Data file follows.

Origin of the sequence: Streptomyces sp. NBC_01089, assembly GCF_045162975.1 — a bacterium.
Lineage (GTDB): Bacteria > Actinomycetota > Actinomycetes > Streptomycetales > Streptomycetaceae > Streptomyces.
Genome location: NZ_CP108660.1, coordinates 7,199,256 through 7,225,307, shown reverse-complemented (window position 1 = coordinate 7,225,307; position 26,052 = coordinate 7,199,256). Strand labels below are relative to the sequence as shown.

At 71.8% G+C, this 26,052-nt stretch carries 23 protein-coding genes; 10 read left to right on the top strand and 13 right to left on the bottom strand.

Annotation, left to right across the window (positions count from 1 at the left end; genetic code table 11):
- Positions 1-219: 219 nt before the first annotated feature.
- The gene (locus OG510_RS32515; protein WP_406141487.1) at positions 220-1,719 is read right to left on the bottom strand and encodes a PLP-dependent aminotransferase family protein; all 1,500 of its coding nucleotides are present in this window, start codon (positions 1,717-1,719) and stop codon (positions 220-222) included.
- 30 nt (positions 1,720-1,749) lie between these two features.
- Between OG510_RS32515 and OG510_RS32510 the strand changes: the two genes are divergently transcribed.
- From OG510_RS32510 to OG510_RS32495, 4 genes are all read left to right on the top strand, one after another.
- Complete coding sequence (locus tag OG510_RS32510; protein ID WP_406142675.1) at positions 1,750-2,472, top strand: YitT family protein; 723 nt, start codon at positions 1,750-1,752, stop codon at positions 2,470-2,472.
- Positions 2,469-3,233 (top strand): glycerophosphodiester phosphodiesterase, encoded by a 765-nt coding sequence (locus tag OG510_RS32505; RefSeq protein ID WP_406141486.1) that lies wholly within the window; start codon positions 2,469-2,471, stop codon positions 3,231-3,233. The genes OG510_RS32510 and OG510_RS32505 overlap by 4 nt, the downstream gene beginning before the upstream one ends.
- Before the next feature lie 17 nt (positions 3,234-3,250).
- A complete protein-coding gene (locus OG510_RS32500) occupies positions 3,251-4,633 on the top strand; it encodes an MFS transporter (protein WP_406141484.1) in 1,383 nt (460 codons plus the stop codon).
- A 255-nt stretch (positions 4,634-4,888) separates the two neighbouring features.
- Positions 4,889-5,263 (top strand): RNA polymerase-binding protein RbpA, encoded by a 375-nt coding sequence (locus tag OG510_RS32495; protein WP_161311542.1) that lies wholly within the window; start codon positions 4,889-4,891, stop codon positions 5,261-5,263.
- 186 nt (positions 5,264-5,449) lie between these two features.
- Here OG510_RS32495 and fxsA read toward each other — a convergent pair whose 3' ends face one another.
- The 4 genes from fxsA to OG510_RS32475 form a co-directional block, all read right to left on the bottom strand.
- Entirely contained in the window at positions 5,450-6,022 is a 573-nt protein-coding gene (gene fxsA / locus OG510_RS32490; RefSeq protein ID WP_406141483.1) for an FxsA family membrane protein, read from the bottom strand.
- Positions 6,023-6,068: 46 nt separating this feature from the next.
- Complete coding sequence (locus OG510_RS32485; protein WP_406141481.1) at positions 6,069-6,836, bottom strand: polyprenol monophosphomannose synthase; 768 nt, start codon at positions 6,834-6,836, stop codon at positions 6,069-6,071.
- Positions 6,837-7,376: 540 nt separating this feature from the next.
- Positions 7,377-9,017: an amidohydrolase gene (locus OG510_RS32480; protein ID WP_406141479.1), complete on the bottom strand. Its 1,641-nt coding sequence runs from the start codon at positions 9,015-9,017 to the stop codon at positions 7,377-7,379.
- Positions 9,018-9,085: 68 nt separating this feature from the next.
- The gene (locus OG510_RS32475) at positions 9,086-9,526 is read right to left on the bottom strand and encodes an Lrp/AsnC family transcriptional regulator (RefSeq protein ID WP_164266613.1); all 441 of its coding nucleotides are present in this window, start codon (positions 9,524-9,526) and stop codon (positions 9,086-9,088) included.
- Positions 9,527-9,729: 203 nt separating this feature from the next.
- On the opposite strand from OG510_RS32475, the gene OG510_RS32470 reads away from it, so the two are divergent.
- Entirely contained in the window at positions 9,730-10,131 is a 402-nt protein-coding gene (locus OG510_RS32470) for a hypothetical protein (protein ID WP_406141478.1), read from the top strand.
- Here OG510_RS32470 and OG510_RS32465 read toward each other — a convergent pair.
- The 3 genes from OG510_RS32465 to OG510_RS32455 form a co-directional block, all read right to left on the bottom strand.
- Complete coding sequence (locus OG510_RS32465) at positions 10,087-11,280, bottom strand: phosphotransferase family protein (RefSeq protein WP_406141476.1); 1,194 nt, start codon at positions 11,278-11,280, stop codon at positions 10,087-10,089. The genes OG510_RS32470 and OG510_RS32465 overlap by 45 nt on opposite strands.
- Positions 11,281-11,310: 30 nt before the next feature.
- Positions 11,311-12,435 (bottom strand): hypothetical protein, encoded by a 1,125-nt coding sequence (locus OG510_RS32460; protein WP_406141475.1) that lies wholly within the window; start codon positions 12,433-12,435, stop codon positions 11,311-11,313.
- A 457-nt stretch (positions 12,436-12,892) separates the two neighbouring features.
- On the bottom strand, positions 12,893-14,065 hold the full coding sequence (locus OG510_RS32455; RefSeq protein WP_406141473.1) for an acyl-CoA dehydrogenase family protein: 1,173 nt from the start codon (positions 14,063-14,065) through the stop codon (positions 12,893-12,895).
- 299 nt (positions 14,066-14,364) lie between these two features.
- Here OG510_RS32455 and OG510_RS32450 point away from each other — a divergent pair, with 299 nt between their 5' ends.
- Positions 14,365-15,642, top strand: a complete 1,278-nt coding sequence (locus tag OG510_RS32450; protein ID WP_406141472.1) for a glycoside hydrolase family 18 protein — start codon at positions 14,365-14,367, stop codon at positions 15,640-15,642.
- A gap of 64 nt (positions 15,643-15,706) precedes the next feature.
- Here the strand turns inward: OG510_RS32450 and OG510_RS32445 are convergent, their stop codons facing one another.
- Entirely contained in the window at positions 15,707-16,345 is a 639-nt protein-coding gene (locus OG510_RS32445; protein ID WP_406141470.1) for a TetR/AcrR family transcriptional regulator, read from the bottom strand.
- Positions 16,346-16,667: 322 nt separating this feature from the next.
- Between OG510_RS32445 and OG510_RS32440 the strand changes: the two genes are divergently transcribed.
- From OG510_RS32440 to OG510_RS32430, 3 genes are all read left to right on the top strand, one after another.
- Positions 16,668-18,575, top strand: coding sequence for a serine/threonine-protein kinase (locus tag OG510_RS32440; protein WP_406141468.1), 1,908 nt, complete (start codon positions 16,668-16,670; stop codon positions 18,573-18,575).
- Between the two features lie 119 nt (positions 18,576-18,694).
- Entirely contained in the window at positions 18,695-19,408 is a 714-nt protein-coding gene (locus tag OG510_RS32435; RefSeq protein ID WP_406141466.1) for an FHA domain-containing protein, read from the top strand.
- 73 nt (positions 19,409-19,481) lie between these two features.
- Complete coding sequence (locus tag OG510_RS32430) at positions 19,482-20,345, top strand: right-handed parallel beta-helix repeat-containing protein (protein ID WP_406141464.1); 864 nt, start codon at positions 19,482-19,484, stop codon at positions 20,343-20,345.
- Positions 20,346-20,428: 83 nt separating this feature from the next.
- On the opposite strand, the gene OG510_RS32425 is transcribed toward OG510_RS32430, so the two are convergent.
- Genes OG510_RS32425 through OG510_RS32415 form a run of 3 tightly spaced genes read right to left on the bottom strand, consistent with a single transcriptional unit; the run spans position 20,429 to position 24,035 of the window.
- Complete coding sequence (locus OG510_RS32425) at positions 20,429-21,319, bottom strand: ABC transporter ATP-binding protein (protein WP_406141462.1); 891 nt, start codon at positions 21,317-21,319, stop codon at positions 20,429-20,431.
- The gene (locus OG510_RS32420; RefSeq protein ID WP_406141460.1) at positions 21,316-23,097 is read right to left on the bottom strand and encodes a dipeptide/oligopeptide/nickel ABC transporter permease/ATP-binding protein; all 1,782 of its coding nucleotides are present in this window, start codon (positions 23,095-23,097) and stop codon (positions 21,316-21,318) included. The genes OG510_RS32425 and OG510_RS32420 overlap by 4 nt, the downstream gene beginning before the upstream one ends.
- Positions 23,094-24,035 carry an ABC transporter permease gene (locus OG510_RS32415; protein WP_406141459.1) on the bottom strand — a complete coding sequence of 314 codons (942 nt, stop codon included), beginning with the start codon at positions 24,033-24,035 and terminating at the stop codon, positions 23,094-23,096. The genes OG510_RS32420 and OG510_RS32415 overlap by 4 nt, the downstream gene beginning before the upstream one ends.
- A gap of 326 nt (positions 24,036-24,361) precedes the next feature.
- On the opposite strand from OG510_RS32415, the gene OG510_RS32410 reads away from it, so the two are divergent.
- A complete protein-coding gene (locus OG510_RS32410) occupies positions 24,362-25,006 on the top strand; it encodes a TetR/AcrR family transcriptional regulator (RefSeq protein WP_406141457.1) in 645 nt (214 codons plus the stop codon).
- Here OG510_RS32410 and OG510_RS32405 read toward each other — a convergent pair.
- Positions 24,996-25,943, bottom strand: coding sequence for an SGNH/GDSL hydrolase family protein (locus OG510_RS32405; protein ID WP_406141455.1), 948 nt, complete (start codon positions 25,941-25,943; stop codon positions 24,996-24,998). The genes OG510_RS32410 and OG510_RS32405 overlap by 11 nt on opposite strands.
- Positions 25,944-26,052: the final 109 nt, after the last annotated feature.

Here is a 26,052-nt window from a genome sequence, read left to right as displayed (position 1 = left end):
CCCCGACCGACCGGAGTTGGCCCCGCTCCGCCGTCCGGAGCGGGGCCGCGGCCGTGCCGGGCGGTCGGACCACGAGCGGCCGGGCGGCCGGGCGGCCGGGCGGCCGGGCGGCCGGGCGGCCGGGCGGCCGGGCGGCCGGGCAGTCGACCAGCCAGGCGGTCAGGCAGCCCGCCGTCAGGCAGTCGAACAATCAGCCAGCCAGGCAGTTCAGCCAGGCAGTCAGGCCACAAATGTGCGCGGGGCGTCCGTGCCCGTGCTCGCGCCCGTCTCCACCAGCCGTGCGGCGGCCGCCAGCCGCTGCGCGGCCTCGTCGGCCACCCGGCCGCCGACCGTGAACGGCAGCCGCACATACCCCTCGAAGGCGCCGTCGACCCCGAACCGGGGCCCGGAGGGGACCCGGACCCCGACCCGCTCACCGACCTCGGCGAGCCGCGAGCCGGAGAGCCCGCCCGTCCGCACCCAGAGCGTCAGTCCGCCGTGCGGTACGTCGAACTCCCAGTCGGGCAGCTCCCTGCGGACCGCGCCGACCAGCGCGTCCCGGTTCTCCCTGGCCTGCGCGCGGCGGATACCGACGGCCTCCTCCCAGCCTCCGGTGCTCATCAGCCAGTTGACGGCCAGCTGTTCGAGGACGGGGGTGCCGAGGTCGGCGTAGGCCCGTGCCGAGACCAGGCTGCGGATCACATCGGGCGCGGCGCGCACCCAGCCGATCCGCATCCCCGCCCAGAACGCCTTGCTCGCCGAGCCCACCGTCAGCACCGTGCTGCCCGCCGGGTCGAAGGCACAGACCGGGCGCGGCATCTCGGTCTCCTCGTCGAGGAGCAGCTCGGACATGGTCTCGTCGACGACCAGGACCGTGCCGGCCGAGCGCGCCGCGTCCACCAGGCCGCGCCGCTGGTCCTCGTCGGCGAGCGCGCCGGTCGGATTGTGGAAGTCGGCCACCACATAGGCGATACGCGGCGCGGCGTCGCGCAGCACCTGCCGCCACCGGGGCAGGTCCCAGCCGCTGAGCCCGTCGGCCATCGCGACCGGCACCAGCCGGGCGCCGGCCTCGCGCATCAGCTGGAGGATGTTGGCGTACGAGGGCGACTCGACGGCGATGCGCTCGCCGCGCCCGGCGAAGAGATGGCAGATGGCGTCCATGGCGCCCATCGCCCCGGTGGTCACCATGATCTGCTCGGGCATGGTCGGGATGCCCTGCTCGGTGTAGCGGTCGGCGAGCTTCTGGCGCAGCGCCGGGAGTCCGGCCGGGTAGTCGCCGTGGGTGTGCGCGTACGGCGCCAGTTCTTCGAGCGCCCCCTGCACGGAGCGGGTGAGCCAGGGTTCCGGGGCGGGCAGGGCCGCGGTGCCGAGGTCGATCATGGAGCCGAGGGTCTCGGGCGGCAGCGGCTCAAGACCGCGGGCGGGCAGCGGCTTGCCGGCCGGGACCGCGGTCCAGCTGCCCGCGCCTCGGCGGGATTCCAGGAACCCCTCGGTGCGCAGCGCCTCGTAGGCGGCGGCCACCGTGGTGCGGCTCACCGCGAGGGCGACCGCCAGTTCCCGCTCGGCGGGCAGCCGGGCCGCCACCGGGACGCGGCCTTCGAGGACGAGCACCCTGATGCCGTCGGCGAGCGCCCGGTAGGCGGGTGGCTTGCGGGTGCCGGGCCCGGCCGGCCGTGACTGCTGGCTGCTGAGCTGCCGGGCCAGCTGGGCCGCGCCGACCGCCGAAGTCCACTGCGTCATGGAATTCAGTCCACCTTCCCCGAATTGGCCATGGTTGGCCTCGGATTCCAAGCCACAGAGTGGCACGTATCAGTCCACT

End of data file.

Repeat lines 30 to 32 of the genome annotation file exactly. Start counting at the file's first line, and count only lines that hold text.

- Here OG510_RS32470 and OG510_RS32465 read toward each other — a convergent pair.
- The 3 genes from OG510_RS32465 to OG510_RS32455 form a co-directional block, all read right to left on the bottom strand.
- Complete coding sequence (locus OG510_RS32465) at positions 10,087-11,280, bottom strand: phosphotransferase family protein (RefSeq protein WP_406141476.1); 1,194 nt, start codon at positions 11,278-11,280, stop codon at positions 10,087-10,089. The genes OG510_RS32470 and OG510_RS32465 overlap by 45 nt on opposite strands.